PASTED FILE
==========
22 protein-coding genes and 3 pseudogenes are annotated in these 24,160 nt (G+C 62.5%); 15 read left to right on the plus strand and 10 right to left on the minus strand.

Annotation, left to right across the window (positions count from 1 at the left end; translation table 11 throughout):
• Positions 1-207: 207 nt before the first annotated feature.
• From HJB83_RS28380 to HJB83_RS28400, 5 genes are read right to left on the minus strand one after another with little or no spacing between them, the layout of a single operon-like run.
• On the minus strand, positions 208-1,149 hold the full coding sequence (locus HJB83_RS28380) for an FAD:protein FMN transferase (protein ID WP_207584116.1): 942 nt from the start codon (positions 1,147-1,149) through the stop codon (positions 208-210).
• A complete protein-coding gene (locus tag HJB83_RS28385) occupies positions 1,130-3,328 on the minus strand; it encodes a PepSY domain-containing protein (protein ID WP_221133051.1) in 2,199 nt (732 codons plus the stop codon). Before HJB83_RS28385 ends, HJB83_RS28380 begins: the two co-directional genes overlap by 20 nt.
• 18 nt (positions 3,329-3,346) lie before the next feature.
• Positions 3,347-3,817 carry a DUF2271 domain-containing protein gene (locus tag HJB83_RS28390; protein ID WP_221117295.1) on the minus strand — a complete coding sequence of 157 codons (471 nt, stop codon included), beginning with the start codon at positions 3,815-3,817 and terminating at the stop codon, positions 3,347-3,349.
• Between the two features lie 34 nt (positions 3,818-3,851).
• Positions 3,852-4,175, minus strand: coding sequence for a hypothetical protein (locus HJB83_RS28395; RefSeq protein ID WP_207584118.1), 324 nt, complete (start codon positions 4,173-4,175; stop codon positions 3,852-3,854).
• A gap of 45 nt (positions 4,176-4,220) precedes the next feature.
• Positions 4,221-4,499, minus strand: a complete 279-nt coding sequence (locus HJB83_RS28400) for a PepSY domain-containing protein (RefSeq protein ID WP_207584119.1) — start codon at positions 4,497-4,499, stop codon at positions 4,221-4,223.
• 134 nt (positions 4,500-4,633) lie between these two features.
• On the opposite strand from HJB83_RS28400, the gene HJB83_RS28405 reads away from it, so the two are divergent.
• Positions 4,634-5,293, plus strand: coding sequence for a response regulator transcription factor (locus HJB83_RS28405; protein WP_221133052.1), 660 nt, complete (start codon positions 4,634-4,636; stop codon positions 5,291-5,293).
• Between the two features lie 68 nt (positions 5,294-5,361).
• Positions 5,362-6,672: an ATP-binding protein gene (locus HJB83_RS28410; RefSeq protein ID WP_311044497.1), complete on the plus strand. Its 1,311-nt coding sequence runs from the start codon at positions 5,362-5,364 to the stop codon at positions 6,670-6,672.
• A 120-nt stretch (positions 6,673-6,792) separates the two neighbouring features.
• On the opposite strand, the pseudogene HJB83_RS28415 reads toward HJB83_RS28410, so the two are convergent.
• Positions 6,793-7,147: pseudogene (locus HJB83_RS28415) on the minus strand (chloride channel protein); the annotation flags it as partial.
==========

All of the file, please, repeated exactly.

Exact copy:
22 protein-coding genes and 3 pseudogenes are annotated in these 24,160 nt (G+C 62.5%); 15 read left to right on the plus strand and 10 right to left on the minus strand.

Annotation, left to right across the window (positions count from 1 at the left end; translation table 11 throughout):
• Positions 1-207: 207 nt before the first annotated feature.
• From HJB83_RS28380 to HJB83_RS28400, 5 genes are read right to left on the minus strand one after another with little or no spacing between them, the layout of a single operon-like run.
• On the minus strand, positions 208-1,149 hold the full coding sequence (locus HJB83_RS28380) for an FAD:protein FMN transferase (protein ID WP_207584116.1): 942 nt from the start codon (positions 1,147-1,149) through the stop codon (positions 208-210).
• A complete protein-coding gene (locus tag HJB83_RS28385) occupies positions 1,130-3,328 on the minus strand; it encodes a PepSY domain-containing protein (protein ID WP_221133051.1) in 2,199 nt (732 codons plus the stop codon). Before HJB83_RS28385 ends, HJB83_RS28380 begins: the two co-directional genes overlap by 20 nt.
• 18 nt (positions 3,329-3,346) lie before the next feature.
• Positions 3,347-3,817 carry a DUF2271 domain-containing protein gene (locus tag HJB83_RS28390; protein ID WP_221117295.1) on the minus strand — a complete coding sequence of 157 codons (471 nt, stop codon included), beginning with the start codon at positions 3,815-3,817 and terminating at the stop codon, positions 3,347-3,349.
• Between the two features lie 34 nt (positions 3,818-3,851).
• Positions 3,852-4,175, minus strand: coding sequence for a hypothetical protein (locus HJB83_RS28395; RefSeq protein ID WP_207584118.1), 324 nt, complete (start codon positions 4,173-4,175; stop codon positions 3,852-3,854).
• A gap of 45 nt (positions 4,176-4,220) precedes the next feature.
• Positions 4,221-4,499, minus strand: a complete 279-nt coding sequence (locus HJB83_RS28400) for a PepSY domain-containing protein (RefSeq protein ID WP_207584119.1) — start codon at positions 4,497-4,499, stop codon at positions 4,221-4,223.
• 134 nt (positions 4,500-4,633) lie between these two features.
• On the opposite strand from HJB83_RS28400, the gene HJB83_RS28405 reads away from it, so the two are divergent.
• Positions 4,634-5,293, plus strand: coding sequence for a response regulator transcription factor (locus HJB83_RS28405; protein WP_221133052.1), 660 nt, complete (start codon positions 4,634-4,636; stop codon positions 5,291-5,293).
• Between the two features lie 68 nt (positions 5,294-5,361).
• Positions 5,362-6,672: an ATP-binding protein gene (locus HJB83_RS28410; RefSeq protein ID WP_311044497.1), complete on the plus strand. Its 1,311-nt coding sequence runs from the start codon at positions 5,362-5,364 to the stop codon at positions 6,670-6,672.
• A 120-nt stretch (positions 6,673-6,792) separates the two neighbouring features.
• On the opposite strand, the pseudogene HJB83_RS28415 reads toward HJB83_RS28410, so the two are convergent.
• Positions 6,793-7,147: pseudogene (locus HJB83_RS28415) on the minus strand (chloride channel protein); the annotation flags it as partial.